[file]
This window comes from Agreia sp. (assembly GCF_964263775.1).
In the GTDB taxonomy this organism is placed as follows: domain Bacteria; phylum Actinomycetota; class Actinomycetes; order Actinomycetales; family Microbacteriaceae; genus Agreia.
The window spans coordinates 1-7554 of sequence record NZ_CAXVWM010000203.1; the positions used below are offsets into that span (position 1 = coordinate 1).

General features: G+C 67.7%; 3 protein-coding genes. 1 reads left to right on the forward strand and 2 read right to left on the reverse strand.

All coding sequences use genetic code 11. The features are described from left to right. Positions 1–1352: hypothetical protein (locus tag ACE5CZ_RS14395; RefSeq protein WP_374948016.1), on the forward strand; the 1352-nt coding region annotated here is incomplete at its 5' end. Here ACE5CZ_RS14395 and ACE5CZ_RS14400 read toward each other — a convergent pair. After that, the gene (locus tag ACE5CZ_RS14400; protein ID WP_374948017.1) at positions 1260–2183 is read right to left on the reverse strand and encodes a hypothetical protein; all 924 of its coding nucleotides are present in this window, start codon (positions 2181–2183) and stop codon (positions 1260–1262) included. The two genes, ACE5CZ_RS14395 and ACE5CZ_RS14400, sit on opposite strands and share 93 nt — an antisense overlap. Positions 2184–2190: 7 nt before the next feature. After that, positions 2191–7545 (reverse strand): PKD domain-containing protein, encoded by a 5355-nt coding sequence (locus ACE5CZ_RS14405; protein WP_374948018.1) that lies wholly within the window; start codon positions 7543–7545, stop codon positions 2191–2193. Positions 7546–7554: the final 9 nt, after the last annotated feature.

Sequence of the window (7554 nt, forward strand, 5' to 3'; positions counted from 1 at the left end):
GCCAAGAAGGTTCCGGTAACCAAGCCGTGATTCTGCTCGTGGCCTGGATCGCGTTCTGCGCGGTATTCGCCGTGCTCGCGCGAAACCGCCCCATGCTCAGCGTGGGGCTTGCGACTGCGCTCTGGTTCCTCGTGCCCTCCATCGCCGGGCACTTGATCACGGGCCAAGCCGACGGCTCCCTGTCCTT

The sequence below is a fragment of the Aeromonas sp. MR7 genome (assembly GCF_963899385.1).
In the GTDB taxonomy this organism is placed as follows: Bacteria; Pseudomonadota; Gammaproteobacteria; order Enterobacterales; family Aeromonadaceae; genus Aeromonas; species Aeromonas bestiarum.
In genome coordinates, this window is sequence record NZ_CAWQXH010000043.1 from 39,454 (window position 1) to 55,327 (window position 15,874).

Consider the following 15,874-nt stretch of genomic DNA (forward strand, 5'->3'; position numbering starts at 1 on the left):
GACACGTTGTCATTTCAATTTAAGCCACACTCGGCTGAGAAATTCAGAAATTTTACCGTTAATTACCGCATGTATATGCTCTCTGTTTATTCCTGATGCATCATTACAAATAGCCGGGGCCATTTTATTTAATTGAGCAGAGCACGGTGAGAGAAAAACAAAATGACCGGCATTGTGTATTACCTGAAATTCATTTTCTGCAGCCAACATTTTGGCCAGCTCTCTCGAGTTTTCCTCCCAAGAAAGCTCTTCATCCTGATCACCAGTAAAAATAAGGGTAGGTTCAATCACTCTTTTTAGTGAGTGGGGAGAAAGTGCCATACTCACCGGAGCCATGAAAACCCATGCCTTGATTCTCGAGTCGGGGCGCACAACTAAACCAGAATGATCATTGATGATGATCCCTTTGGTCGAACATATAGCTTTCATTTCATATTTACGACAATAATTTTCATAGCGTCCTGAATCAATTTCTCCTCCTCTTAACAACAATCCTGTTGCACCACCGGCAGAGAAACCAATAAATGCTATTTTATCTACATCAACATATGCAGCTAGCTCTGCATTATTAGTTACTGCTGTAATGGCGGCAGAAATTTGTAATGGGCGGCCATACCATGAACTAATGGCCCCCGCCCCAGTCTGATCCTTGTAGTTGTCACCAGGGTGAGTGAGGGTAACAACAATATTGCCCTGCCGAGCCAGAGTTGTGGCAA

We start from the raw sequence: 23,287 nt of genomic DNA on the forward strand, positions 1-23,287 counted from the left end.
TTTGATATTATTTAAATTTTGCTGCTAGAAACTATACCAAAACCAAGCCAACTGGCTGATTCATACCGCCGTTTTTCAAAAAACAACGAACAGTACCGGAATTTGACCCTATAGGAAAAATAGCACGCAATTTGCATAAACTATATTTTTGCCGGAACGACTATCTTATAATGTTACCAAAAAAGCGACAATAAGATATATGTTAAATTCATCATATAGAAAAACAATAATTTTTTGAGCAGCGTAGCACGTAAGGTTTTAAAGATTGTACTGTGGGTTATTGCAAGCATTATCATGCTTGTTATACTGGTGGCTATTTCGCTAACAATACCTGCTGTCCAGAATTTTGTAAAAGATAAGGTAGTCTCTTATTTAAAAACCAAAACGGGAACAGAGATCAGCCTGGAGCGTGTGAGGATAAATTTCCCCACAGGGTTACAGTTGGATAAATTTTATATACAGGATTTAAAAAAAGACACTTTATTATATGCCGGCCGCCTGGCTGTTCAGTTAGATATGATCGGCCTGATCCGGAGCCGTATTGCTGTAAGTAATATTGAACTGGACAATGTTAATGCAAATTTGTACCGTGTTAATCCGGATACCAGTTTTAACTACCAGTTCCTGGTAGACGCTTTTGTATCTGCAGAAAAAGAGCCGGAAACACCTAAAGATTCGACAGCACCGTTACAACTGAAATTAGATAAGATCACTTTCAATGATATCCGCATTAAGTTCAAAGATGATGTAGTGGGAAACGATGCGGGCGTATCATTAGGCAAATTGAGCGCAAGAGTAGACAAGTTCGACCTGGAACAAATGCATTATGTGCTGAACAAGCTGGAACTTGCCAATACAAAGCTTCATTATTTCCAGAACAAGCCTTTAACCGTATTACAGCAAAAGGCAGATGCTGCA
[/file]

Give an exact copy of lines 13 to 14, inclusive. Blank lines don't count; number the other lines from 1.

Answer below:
We start from the raw sequence: 23,287 nt of genomic DNA on the forward strand, positions 1-23,287 counted from the left end.
TTTGATATTATTTAAATTTTGCTGCTAGAAACTATACCAAAACCAAGCCAACTGGCTGATTCATACCGCCGTTTTTCAAAAAACAACGAACAGTACCGGAATTTGACCCTATAGGAAAAATAGCACGCAATTTGCATAAACTATATTTTTGCCGGAACGACTATCTTATAATGTTACCAAAAAAGCGACAATAAGATATATGTTAAATTCATCATATAGAAAAACAATAATTTTTTGAGCAGCGTAGCACGTAAGGTTTTAAAGATTGTACTGTGGGTTATTGCAAGCATTATCATGCTTGTTATACTGGTGGCTATTTCGCTAACAATACCTGCTGTCCAGAATTTTGTAAAAGATAAGGTAGTCTCTTATTTAAAAACCAAAACGGGAACAGAGATCAGCCTGGAGCGTGTGAGGATAAATTTCCCCACAGGGTTACAGTTGGATAAATTTTATATACAGGATTTAAAAAAAGACACTTTATTATATGCCGGCCGCCTGGCTGTTCAGTTAGATATGATCGGCCTGATCCGGAGCCGTATTGCTGTAAGTAATATTGAACTGGACAATGTTAATGCAAATTTGTACCGTGTTAATCCGGATACCAGTTTTAACTACCAGTTCCTGGTAGACGCTTTTGTATCTGCAGAAAAAGAGCCGGAAACACCTAAAGATTCGACAGCACCGTTACAACTGAAATTAGATAAGATCACTTTCAATGATATCCGCATTAAGTTCAAAGATGATGTAGTGGGAAACGATGCGGGCGTATCATTAGGCAAATTGAGCGCAAGAGTAGACAAGTTCGACCTGGAACAAATGCATTATGTGCTGAACAAGCTGGAACTTGCCAATACAAAGCTTCATTATTTCCAGAACAAGCCTTTAACCGTATTACAGCAAAAGGCAGATGCTGCA